I think most sane persons agree that a Stepford wife is not an ideal to strive for, but steering directly into to opposite ditch is not empowerment, equal rights or anything like that, it’s just completely bonkers. The entire lyrics to Dear Future Husband serves a warning that Meghan’s first marriage is going to last less than a year if in any way taken literally. Here’s a little representative nugget:

After every fight
Just apologize
And maybe then I’ll let you try and rock my body right
Even if I was wrong
You know I’m never wrong
Why disagree?
Why, why disagree?

Maybe I’m just old-fashioned, but isn’t it better to build a relationship on honesty, love and respect instead of crazy? Of course, Lips Are Moving gives a hint she might have been cheated on in a prior relationship, which is of course terrible and devastating to trust.

I may seem very glass-half-empty on Meghan Trainor, but that’s really just to counter all of the glass-is-so-half-full-it’s-overflowing bible-reading of her lyrics. From her interviews she seems like a fun girl just writing songs for the fun of it (and also because she’s making her own money doing that – respect for that).  A few of them really stroke me the wrong way; All About that Bass because I’ve been obese myself and don’t really see a need to somehow make obesity seem okay. Every time I saw a study claiming that being overweight was better than being underweight I took that as an excuse not to strive to lose weight. Losing weight is not a goal in itself, but as a society obesity is a bigger problem than being underweight (unless you happen to be from a 3rd world country, in which case why are you using the internet instead of looking for food?). People should 100% be comfortable being who they are, but I’m not so sure we should tell people obesity is just an aesthetic problem. The Bridezilla SongDear Future Husband is just plain crazy, and the crazy leaks over and impacts Title for me, even if it is other a nice song with a mostly sympathetic message.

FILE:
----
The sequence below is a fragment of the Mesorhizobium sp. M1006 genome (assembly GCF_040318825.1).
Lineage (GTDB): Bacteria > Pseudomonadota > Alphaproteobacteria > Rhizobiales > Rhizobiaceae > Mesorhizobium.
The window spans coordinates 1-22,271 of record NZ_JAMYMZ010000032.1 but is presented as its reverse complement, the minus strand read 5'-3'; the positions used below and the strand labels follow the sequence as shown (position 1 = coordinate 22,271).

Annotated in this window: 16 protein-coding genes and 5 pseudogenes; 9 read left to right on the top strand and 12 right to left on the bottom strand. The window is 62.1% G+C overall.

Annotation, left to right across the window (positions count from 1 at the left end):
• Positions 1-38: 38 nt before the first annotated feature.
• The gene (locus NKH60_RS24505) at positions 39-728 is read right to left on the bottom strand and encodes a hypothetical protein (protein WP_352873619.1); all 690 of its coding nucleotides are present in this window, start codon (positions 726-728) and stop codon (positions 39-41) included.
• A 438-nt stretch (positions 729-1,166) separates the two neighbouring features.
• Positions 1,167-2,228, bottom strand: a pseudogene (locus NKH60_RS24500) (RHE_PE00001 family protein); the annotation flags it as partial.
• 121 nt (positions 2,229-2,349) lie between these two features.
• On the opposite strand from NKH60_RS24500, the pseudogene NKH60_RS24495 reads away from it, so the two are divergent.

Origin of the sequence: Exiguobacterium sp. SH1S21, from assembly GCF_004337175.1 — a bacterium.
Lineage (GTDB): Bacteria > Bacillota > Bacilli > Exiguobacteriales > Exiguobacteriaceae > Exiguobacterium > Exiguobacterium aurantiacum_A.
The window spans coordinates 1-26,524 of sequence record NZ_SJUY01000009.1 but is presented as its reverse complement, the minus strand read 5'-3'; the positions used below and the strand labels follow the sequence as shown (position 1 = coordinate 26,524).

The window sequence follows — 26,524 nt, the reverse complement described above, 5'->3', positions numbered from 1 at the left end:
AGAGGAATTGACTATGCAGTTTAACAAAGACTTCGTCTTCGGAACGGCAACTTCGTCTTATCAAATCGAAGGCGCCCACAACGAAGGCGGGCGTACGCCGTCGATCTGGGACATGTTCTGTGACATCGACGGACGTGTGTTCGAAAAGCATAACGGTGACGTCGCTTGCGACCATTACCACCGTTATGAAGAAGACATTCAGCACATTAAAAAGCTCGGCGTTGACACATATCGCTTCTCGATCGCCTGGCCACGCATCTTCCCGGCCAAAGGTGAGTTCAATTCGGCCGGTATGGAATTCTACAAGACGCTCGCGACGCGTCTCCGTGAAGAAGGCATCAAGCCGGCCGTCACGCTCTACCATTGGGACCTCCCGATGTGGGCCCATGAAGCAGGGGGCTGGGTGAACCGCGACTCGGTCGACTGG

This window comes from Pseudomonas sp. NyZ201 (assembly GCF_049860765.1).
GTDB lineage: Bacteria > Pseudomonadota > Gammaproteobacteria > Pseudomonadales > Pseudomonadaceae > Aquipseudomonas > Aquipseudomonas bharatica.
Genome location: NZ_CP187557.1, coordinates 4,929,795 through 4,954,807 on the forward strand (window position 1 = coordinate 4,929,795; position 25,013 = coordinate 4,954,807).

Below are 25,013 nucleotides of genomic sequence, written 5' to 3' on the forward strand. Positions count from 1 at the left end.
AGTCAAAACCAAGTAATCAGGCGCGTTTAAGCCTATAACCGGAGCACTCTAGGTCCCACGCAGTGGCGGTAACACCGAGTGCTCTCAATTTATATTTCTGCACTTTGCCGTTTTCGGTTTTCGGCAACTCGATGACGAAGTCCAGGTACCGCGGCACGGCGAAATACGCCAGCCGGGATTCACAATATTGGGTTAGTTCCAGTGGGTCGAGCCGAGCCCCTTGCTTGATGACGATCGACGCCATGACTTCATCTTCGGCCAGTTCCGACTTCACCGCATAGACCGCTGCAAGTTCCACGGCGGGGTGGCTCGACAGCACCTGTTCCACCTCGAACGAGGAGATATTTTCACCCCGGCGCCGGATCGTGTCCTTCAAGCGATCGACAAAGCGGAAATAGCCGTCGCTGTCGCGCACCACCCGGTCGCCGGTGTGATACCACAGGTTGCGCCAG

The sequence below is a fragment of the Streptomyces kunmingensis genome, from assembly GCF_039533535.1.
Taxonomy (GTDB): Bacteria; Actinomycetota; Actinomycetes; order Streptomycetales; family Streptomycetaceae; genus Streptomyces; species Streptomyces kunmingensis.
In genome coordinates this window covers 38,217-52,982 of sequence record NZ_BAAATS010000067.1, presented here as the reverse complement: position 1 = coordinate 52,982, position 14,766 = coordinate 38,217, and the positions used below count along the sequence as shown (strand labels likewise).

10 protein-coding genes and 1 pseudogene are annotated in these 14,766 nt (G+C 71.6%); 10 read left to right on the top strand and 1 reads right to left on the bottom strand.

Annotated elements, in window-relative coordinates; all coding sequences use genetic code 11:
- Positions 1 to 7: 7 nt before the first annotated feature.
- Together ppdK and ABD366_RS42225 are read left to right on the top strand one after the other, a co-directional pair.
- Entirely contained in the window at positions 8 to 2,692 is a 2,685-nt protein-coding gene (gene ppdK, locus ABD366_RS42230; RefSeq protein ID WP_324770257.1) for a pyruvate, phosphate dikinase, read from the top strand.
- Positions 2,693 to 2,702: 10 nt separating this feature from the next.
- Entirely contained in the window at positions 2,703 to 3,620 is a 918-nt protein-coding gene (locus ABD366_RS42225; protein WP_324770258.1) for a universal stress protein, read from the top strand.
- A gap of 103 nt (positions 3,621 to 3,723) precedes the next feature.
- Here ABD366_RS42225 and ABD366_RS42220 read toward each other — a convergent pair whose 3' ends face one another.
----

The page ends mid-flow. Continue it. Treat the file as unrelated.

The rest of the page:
But the most important thing, I think, is to take the songs in the spirit Meghan expresses herself: “I just wrote a song and funny, clever lyrics, and that’s how I look at it.” Maybe don’t cherry-pick your quotes to make them promote your message? Maybe don’t assume or pretend they are full of profound meaning? Meghan is just 20 years old and her lyrics have a bit of split-personality between what is intended message and what is just “fun.” Her lyrics are mostly the crap you’d expect from a 20-years-old, but her songs are very catchy. Maybe that’s enough, and in any case she’s got time to grow as artist. Possibly not weight-wise, though, because even if she has said:

“Not really,” said the singer about if there’s any expectations placed on her to look a certain way. “There’s no diets planned and there i no you gotta work out … I don’t do that. I ate pizza yesterday and I am eating Chinese food later today. It’s gonna be great.

Chances are that now that she’s famous that’s gonna change and she’ll turn into a Hollywood-“fat” celebrity down the road curtesy of her record label because, as she said:

I didn’t know makeup and hair stuff. My friends had to tell me what a straightener was. I didn’t know fashion or any of that until the label gave me a stylist.

In a sense that’s hilarious given that I genuinely believe that her message was accept who you are, and I liked that message. I urge Alanis Morisette to study this case of actual irony.